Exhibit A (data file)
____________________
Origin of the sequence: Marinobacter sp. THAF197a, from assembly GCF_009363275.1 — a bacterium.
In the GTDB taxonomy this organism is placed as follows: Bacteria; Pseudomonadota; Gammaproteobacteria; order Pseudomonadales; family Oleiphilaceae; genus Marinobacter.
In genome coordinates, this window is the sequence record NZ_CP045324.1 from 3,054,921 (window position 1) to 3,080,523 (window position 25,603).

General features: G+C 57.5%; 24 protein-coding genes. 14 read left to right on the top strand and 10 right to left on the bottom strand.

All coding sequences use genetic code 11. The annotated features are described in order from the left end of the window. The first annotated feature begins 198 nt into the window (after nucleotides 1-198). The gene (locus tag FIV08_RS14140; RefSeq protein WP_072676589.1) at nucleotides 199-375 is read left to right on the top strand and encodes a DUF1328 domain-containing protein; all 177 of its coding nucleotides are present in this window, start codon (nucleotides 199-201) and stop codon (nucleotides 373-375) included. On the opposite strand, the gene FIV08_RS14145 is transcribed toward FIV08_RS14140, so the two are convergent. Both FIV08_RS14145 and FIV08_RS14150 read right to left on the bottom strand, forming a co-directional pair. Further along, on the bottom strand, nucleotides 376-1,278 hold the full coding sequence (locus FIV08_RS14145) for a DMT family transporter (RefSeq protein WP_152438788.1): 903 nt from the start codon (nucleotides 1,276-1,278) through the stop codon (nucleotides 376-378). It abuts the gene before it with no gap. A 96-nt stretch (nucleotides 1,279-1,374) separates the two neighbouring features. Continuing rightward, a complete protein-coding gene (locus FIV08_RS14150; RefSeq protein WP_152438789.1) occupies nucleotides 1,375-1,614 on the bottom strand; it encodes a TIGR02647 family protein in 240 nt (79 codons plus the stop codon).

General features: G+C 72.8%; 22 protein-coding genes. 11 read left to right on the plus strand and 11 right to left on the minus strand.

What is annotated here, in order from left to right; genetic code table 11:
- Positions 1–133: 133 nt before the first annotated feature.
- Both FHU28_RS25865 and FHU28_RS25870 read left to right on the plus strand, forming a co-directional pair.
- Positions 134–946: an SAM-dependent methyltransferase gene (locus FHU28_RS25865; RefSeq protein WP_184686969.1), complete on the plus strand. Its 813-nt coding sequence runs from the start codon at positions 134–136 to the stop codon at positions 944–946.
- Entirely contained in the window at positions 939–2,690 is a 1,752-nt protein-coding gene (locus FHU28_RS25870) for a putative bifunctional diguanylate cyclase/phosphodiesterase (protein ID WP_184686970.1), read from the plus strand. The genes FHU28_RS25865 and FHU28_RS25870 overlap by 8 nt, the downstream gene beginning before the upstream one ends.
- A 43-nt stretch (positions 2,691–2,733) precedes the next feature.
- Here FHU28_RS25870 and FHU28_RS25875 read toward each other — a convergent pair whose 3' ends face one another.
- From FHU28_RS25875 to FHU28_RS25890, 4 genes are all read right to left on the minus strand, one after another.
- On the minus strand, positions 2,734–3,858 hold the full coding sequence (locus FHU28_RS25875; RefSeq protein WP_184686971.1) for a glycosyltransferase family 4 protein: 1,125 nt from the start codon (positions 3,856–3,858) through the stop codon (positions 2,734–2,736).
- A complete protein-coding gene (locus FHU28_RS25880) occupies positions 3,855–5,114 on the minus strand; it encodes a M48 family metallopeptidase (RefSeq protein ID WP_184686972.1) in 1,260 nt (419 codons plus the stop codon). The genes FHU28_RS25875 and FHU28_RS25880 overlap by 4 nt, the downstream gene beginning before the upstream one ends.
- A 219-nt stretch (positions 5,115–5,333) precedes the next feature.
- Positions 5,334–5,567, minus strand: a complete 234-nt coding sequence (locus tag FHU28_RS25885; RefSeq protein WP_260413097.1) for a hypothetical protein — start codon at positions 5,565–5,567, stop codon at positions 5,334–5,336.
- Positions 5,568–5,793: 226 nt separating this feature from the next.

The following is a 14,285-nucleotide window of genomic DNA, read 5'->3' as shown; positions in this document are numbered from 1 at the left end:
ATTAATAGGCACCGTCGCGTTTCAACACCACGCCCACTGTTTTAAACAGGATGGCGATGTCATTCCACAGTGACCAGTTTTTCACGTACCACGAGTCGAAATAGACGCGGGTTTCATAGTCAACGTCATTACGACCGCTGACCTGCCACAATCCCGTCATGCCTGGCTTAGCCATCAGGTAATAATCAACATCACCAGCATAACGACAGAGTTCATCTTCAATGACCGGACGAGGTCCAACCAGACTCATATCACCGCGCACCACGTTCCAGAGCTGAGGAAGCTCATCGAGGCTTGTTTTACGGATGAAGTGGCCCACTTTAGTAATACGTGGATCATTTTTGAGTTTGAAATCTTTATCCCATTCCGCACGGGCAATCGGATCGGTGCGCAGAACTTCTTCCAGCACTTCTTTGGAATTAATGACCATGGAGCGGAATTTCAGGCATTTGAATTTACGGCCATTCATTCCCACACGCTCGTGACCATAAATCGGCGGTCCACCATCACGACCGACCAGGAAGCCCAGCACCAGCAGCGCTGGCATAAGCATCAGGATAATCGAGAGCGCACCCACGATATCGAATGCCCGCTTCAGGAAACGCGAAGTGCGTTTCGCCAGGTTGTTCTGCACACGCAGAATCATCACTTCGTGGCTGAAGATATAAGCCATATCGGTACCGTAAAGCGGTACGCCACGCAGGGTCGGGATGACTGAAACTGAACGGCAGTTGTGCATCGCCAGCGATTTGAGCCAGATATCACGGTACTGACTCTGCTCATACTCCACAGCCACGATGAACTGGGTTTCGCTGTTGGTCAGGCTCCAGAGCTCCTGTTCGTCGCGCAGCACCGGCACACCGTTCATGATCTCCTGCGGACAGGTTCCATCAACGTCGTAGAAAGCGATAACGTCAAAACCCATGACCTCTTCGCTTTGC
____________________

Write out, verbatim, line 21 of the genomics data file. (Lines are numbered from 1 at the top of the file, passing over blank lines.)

ATTAATAGGCACCGTCGCGTTTCAACACCACGCCCACTGTTTTAAACAGGATGGCGATGTCATTCCACAGTGACCAGTTTTTCACGTACCACGAGTCGAAATAGACGCGGGTTTCATAGTCAACGTCATTACGACCGCTGACCTGCCACAATCCCGTCATGCCTGGCTTAGCCATCAGGTAATAATCAACATCACCAGCATAACGACAGAGTTCATCTTCAATGACCGGACGAGGTCCAACCAGACTCATATCACCGCGCACCACGTTCCAGAGCTGAGGAAGCTCATCGAGGCTTGTTTTACGGATGAAGTGGCCCACTTTAGTAATACGTGGATCATTTTTGAGTTTGAAATCTTTATCCCATTCCGCACGGGCAATCGGATCGGTGCGCAGAACTTCTTCCAGCACTTCTTTGGAATTAATGACCATGGAGCGGAATTTCAGGCATTTGAATTTACGGCCATTCATTCCCACACGCTCGTGACCATAAATCGGCGGTCCACCATCACGACCGACCAGGAAGCCCAGCACCAGCAGCGCTGGCATAAGCATCAGGATAATCGAGAGCGCACCCACGATATCGAATGCCCGCTTCAGGAAACGCGAAGTGCGTTTCGCCAGGTTGTTCTGCACACGCAGAATCATCACTTCGTGGCTGAAGATATAAGCCATATCGGTACCGTAAAGCGGTACGCCACGCAGGGTCGGGATGACTGAAACTGAACGGCAGTTGTGCATCGCCAGCGATTTGAGCCAGATATCACGGTACTGACTCTGCTCATACTCCACAGCCACGATGAACTGGGTTTCGCTGTTGGTCAGGCTCCAGAGCTCCTGTTCGTCGCGCAGCACCGGCACACCGTTCATGATCTCCTGCGGACAGGTTCCATCAACGTCGTAGAAAGCGATAACGTCAAAACCCATGACCTCTTCGCTTTGC